but when I am doing something as trivial as mowing and I am in my groove, it is an act as delightful to reality and god as any words of contrition or praise. I am in the place I ought to be in and doing the thing I ought to do. we must take heed, after all, of jesus when he reminds us "the sabbath was made for people, and not people for the sabbath."
Tuesday, May 4, 2010
The most popular and, I presume effective, youth leader I’ve ever known is my friend Bill who used to be the director of religious education for the congregation I served. Bill wasn’t interested in what he could teach youth about Unitarian Universalism or anything handed down in the UU OWL program as much as he was interested in simply being what Mark Yaconelli describes as being “prayerfully present to young people.” He had few lessons—every once in a while he’d lead them on a hike or a garbage pickup around town or a foraging expedition—but just went outside with them for an hour during services to the park nearby or, if the weather was bad, down into the basement where he’d teach them to play flutes or let them talk about their week.
By all criteria that I can think of Bill’s tenure was successful—the youth group bloomed under his leadership, the kids genuinely looked forward to spending time with him, I’ve heard from parents that they’d often talk the rest of the day about the things Bill had said or shown them, and even years after he’d left if one of them heard that Bill was appearing at a service she’d show up, just to sit next to him or talk with him afterward. He left eventually for the local Methodist church which has a large choir, singing being his second obsession (his own native spirituality being the first). After he left, the youth just dribbled away.
I’m of two minds about Yaconelli’s book. There are parts, especially those that make me think of what Bill was to those kids and the effect he had on them, that I really stand up and cheer for. There are other parts that I take serious issue with.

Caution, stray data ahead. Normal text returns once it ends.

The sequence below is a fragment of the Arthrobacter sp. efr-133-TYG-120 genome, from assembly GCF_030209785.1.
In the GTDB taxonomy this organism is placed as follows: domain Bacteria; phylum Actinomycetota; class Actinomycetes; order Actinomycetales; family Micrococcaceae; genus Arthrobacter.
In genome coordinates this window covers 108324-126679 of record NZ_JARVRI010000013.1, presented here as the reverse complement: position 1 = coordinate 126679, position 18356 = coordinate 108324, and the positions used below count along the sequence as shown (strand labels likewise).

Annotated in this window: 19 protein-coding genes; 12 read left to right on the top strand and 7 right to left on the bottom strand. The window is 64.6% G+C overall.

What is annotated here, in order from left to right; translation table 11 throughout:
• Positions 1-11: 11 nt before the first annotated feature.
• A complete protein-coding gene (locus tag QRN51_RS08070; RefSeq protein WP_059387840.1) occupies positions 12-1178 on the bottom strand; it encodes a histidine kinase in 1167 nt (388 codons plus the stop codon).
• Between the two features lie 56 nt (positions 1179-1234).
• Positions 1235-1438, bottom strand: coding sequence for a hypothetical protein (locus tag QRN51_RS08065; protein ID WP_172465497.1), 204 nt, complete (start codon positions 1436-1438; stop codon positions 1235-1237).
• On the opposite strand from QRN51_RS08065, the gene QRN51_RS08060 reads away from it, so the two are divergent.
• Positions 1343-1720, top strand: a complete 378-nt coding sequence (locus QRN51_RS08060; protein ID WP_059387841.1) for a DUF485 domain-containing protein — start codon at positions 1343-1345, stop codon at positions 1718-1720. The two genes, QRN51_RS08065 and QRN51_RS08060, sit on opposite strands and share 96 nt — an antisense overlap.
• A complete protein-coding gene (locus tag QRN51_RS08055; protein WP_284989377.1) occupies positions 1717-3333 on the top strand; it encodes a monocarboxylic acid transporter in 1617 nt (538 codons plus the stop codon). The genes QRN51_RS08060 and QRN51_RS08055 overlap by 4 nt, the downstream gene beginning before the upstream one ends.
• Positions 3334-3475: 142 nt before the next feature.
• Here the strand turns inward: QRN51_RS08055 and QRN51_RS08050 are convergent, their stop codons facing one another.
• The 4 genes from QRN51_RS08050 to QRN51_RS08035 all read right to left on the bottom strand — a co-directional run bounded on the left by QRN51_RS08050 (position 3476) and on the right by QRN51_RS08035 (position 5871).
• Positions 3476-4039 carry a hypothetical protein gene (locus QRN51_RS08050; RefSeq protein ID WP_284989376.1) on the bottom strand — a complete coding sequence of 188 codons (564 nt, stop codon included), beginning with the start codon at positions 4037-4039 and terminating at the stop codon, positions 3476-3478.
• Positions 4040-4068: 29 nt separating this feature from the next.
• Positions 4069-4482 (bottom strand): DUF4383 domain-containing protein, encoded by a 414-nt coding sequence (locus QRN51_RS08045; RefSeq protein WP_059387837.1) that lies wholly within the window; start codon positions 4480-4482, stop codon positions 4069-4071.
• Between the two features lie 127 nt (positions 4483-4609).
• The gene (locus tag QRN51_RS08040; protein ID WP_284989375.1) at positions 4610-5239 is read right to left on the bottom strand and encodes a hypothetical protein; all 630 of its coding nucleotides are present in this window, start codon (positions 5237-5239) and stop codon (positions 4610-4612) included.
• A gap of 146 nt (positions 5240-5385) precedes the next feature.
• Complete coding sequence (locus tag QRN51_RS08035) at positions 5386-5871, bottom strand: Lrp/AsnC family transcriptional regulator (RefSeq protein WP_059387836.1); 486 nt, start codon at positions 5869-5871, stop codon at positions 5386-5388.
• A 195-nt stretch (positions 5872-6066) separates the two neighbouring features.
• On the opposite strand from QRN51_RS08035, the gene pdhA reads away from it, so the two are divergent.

I’ll take the latter first. There are occasional spots in which Yaconelli seems blind to the effect some his ideas might have on other people—I’m thinking especially of the story he tells in chapter 3 about his epiphany concerning his youth ministry and how it changed after he realized it was up to god and not to him, which sounds wonderful for Yaconelli, but since we never hear how it affected the youth program under him or even if it did, a less charitable reading might suggest he just got comfortable with his own mediocrity—but one story sticks out for all the rest, and that’s the one on pages 117-19 about the young man from the Redwoods Group Home.
Yaconelli’s description of this incident in a local mall is pretty affecting, and I really liked the end of the first part: the man with Down Syndrome ordering and enjoying his own coffee. That’s a good story and an important lesson. Folks with Down Syndrome deserve the respect afforded by making their own, sometimes unhealthy, decisions. But it’s when Yaconelli continues that it’s obvious he can’t see beyond his own experiences.